Given the aging of America, emphasis upon improving general wellness health habits, shifting healthcare delivery options, and UnitedHealth Group's size and span; I suggest the premise that this company has staying power, follow-through, franchise value, and economies of scale.

Example 3: Eaton Corporation PLC

Balancing the other side of the equation, we will review Eaton Corporation (NYSE:ETN). I believe Eaton is a premier company, but above fair value.

Eaton is an international, diversified power management company. Eaton manufactures electrical, aerospace, hydraulic and vehicle components. Electrical and power distribution, transmission, lighting and wiring is the largest segment. In 2012, the corporation acquired Cooper Industries PLC. Cooper's businesses complemented Eaton's, and resulted in a nearly 50/50 split between U.S. and international operations.

CEO Sandy Cutler is an experienced leader and visionary, guiding the business through multiple acquisitions. Corporate management is especially shareholder-friendly. Long-term returns have been outstanding.

However, this does not mean the shares are a good value right here, right now.

Take a look at a 15-year FAST graphs for Eaton PLC:

(click to enlarge)

Eaton stock has exhibited a reliable price-to-earnings relationship. The 15.9x normalized average P/E is nearly the same as the expected 15x multiple. Over the years, price has never strayed far from associated operating earnings. The company pays a respectable dividend, now yielding 2.7%. What's more, over the past 5 years, the directors have increased the payout 11% annually.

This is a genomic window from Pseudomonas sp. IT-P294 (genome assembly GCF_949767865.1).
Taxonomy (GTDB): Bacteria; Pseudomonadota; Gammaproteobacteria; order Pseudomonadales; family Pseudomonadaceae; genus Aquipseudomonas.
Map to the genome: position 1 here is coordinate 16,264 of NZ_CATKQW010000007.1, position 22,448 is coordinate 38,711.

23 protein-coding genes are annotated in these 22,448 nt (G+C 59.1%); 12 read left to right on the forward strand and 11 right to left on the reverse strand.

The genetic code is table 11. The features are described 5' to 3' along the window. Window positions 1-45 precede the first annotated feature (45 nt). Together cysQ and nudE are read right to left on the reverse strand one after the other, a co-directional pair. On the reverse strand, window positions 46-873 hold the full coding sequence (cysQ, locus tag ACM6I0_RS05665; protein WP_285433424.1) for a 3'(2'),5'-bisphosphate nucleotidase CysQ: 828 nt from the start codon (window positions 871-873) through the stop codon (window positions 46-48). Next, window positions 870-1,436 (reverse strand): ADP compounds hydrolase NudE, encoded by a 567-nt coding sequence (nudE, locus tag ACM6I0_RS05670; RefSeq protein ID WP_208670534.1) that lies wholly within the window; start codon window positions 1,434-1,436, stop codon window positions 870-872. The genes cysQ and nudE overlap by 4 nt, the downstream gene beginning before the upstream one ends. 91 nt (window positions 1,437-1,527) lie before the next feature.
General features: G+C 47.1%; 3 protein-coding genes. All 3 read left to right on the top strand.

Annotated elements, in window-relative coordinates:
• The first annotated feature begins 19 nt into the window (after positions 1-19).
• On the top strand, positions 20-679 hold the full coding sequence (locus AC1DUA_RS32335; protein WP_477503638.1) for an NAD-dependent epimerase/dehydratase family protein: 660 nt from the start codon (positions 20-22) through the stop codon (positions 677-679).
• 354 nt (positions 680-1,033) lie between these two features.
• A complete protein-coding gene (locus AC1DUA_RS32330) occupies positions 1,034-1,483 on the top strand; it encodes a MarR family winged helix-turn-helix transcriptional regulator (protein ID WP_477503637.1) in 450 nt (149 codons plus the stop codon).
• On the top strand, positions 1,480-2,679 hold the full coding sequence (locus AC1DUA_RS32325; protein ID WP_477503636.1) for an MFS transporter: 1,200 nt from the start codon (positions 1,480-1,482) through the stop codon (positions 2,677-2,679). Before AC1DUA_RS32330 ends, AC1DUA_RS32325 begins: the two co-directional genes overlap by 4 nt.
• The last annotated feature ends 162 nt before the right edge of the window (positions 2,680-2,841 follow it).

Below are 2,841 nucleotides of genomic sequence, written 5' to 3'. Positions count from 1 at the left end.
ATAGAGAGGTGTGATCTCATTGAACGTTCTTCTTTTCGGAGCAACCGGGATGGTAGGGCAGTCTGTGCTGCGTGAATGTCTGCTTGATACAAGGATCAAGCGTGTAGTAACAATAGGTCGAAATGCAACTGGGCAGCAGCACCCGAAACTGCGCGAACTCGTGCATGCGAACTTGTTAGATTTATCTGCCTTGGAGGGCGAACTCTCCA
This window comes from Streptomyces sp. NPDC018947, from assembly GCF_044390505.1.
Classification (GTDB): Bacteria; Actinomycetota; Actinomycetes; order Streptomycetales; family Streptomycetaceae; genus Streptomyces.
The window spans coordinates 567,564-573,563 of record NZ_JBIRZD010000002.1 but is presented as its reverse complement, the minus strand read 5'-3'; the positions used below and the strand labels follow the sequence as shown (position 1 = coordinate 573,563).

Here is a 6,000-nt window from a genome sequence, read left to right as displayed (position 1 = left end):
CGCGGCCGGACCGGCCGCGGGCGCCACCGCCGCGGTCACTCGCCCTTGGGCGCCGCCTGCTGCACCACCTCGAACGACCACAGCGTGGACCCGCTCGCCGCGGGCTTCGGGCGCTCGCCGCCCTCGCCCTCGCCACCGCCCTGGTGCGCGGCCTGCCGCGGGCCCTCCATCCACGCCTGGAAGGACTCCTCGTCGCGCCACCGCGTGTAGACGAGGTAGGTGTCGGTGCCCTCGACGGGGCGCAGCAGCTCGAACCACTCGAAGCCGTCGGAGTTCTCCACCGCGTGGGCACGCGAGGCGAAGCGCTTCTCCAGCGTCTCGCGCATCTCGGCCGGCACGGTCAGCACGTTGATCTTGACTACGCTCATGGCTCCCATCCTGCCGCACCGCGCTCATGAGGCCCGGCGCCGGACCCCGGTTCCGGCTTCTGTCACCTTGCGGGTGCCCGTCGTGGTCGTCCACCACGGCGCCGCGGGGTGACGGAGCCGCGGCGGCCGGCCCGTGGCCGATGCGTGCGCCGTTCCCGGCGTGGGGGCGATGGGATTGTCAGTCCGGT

Analysis: Eaton management has a long history of creating shareholder value. Frankly, nothing about current corporate operations or behaviors are likely to change the calculus. However, at the current price, ETN shares appear a bit rich.

The consistent price-and-earnings linkage indicates the probability of flat to lower prices in the near term. Notice how the black price always returns to the orange and blue expected or historic P/E lines.

Based upon 2014 Street consensus EPS of $4.80, a $72 price tag suggests fair value. Management stated their operating earnings midpoint target was $4.70. Since the current shares trade near $73, it may be best to wait for a pullback before accumulating shares. This view may be reinforced by the nearly unbroken climb by the broader averages. A "garden variety" market retreat is probable at some point. Such an occurrence may mark a purchase price point affording a greater margin of safety.

Indeed, ETN shares have slipped about 5 points from a $78 January high.

We see in a forward-looking FAST graph, the stock may need to mark some time so earnings can "catch up" with the price.

This does not diminish the excellent long-term story line or overall investment thesis.

(click to enlarge) Let's conclude our study of Eaton Corporation with another 15-year FAST graph highlighting total sales and the price-to-sales ratio. The chart also illustrates the shares may be getting a little ahead of themselves. Note the historic P/Sales ratio runs between 0.75 and 1.00. Currently, the ratio stands at 1.56x.

(click to enlarge)

Summing up Eaton: Outstanding company, great management, strong growth prospects, but the "merchandise" isn't on sale today. Be patient and wait.

Assuming strong 2015 EPS growth (concurrent with the ramp-up of integration synergies associated with the Cooper Industries acquisition), an opportunistic investor may wait for a general 5% to 8% pullback; or ~$67 a share. Selling appropriate cash-secured put options may be an alternative path to the same destination.

Please do your own careful due diligence before making any investment. This article is not a recommendation to buy or sell any stock. Good luck with all your 2014 investments.

Disclosure: I am long AFL, UNH, ETN. I wrote this article myself, and it expresses my own opinions. I am not receiving compensation for it (other than from Seeking Alpha). I have no business relationship with any company whose stock is mentioned in this article.

Source: How To Identify Good Stocks, Part 1